He has counted the days precisely. No matter that they do not coincide with 'fleet-regulated time intervals. He has counted them anyway, delineating them in his mind just as sure as if he were watching the sun rise and set. He has watched them pass, wondering if his body will, since it has begun in its path, continue following the circadian rhythms of a planet he has given up as a thing of the past.
Glimpses of his home surround him. The thick, dull red of the curtains cradle him. The scent of incense from the firepot starts into his nostrils and curves away. He has special permission to change the sensitivity of the fire sensor in his quarters, else he would be starved of oxygen or showered in rain every time he lit his meditation flame or the billowing of fine ash particles became too thick.
He can feel it coming upon him, creeping day by day. It stalks him like a le matya in the dark. It prowls, touching him at the back of his spine, drifting past the tips of his fingers. He feels it in the heat of his loins, in the restless stirring of his most intimate parts. He counts the days off, and he knows that it is coming.
I had thought I would be spared this.
Those words drift past him, a memory from so long ago. A memory from almost precisely seven years ago. Almost precisely, because the rhythms of his own planet do not correspond to earth years.
He moans lightly, like a woman feeling the first tightness of labour, and presses his forehead against those dull red curtains. This place is too close, too tight. The air is recycled, never fresh. He is not sure if he is moaning because of a real pain, or because of the expectation of pain to come. Like a woman in labour, this thing will grow on him. It will press around him and inhabit his body, and finally he will find himself out of control.
He has put off this moment for long enough. This time, when he asks for a leave of absence, there are no delays, no conferences or issues of more importance than the needs of one biological entity. He finds himself home within three days, no questions asked, and just the tight, firm touch of his captain's hand on his shoulder to tell him that he is understood, and that people will worry until he returns.
If he returns…
He stands on the dry sand, grains scudding past the soles of his boots as they are driven by the wind. He has left his uniform behind. There is no place for it here. His boots are a light tan, made for desert wear. They have not been out of their storage place for three years. Neither have the clothes he wears – the loose, thin kaftan of white, the loose, white leggings that cinch tightly about the boots to stop the sand from driving in and rubbing the naked skin of his feet and ankles.
He stands still and sighs lightly. He is aware of the thinness of his lips and the minute lines that trace his skin. He is not even middle aged for one of his people, but there are fine lines about his mouth and eyes, an inheritance of his mother's blood. He tries to smooth concern and apprehension away from his face wherever possible, but those fine lines appear, and he tells himself that it is a symptom of a skin exposed to a ravaging sun, not of a mind exposed to emotion.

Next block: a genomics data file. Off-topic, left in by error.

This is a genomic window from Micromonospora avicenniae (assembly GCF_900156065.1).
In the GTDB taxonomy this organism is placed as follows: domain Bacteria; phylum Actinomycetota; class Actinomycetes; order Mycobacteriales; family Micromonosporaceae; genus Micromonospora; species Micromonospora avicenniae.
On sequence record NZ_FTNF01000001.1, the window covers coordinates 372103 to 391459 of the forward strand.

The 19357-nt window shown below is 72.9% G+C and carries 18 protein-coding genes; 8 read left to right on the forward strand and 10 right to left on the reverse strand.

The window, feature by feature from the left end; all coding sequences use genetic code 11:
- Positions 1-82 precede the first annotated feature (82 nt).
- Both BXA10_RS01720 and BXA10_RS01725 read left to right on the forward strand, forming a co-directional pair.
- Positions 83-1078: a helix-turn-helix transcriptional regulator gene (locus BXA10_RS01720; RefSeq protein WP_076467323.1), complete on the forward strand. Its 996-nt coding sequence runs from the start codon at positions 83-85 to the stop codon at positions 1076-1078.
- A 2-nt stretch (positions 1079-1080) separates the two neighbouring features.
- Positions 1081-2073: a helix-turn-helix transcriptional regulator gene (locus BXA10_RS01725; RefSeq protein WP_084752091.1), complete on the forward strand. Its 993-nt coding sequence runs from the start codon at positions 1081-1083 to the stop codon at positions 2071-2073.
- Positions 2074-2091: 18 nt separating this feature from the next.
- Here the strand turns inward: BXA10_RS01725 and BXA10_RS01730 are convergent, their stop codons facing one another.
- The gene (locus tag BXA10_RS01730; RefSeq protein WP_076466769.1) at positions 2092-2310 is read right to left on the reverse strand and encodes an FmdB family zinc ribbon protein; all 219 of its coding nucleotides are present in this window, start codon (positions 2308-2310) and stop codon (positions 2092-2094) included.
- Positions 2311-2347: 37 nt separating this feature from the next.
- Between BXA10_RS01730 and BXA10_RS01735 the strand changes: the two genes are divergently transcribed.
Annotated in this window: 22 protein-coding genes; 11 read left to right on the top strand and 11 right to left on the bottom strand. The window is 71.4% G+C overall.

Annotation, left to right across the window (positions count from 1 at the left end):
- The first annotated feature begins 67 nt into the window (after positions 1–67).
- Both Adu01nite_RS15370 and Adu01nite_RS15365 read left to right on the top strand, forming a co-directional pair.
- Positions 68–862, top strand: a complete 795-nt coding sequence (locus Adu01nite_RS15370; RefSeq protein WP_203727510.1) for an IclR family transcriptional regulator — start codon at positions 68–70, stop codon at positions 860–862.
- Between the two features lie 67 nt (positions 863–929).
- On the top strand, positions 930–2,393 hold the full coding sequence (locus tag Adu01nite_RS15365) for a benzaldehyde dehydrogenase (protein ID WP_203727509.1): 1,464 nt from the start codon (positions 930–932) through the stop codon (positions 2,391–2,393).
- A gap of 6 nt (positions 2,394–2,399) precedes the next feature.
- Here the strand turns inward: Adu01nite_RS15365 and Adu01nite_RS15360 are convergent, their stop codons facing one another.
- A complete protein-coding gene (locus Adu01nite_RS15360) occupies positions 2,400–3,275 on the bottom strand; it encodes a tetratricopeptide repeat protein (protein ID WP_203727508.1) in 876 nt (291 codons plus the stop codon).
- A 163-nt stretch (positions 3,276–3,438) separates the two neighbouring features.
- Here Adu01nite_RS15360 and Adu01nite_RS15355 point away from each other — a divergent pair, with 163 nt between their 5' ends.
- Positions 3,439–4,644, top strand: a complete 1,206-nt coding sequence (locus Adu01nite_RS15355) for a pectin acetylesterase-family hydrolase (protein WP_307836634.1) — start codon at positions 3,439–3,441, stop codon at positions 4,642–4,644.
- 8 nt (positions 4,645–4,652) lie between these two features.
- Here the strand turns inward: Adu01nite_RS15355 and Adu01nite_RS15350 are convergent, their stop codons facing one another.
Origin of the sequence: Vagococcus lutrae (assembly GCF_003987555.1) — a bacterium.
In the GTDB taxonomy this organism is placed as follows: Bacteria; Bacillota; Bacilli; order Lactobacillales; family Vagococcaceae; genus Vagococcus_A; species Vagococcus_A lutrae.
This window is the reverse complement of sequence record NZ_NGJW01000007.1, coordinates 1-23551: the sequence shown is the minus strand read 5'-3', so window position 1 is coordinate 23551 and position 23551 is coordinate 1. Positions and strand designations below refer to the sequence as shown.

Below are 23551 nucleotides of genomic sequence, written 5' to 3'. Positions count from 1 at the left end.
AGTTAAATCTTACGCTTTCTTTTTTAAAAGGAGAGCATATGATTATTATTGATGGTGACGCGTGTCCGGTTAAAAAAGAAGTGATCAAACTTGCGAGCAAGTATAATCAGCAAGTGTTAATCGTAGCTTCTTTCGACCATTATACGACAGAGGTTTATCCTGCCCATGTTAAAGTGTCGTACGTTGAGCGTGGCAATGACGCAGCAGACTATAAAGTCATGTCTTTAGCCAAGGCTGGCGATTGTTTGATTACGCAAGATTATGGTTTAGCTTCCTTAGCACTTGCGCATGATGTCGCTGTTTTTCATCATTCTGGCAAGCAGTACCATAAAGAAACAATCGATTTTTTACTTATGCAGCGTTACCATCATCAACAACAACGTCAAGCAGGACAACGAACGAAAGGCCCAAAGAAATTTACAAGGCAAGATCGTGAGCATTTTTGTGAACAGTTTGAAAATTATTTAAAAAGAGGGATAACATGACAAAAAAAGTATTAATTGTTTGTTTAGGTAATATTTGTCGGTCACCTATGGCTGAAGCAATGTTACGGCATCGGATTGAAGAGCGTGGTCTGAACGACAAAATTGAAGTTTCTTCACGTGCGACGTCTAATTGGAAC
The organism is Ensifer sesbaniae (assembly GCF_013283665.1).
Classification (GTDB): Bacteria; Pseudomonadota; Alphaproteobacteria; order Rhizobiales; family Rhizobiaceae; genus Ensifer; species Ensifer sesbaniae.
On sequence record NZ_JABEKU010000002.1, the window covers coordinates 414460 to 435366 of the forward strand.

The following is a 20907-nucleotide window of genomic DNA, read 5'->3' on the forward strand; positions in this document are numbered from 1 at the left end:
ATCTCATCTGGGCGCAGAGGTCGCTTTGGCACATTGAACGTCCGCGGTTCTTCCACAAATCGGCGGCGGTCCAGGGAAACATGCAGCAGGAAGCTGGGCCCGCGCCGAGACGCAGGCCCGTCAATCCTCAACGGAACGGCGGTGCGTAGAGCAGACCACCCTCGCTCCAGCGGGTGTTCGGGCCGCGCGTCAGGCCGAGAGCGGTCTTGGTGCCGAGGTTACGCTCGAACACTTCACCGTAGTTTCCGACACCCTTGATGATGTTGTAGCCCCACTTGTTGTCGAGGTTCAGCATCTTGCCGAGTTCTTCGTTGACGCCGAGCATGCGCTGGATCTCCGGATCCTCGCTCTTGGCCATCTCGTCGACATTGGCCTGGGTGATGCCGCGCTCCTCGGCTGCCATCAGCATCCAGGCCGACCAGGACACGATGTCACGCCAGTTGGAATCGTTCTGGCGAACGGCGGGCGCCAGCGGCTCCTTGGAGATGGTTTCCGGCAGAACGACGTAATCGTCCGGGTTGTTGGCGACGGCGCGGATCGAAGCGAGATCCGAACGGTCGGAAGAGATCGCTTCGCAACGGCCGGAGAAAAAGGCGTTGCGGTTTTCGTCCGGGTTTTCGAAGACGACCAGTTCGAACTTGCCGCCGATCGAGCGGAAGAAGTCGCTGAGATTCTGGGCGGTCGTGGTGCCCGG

Arrangements should be made. There are places he could go. His people are no longer barbarians. They do not allow males of his kind to die in wracking pain. There is a certain logic, perhaps, that drives those who offer relief to his kind. They have their own interpretation of the axiom, the good of the many… There is no logic in letting a male die for want of a biological satiation which is such a short flicker in a life span of two hundred years. Such a short, intense flicker, like a solar flare reaching out in desperation from the boiling surface of a star and then dying back, weak and chastened and hopeless.
Arrangements should be made. But he finds himself hesitating. He finds himself indecisive. He finds his hands clenching at his sides and a few wind-driven particles of sand insinuate themselves into the creases of his palms. He would open his hands and examine the worlds he holds, but as soon as his fingers uncurl the grains are drifted away by a renewed breeze.
He tries to visualise the molecular structure of silica, and finds that he can't. He finds that all he can think of is smooth skin and the ripe curve of female thighs and the soft, receptive creases between. He turns toward his mother's house, but he knows in some part of his mind that it is too late for that. He is not going to knock on his parents' door and stand there, his lips slightly parted with need, with the catch of breath in his lungs, and explain to his father that it is his Time and that he needs shelter. He will not sit in his father's study and make clinical arrangements through his father's computer for one of those as'en'tda, those logical and blank-faced women, to come to his aid, to succour him in a closed off room in an annex of some small hospital where the walls are soundproofed and the patients come and go under the cover of night. No. He will not. He does not know what he will do, but he will not do that.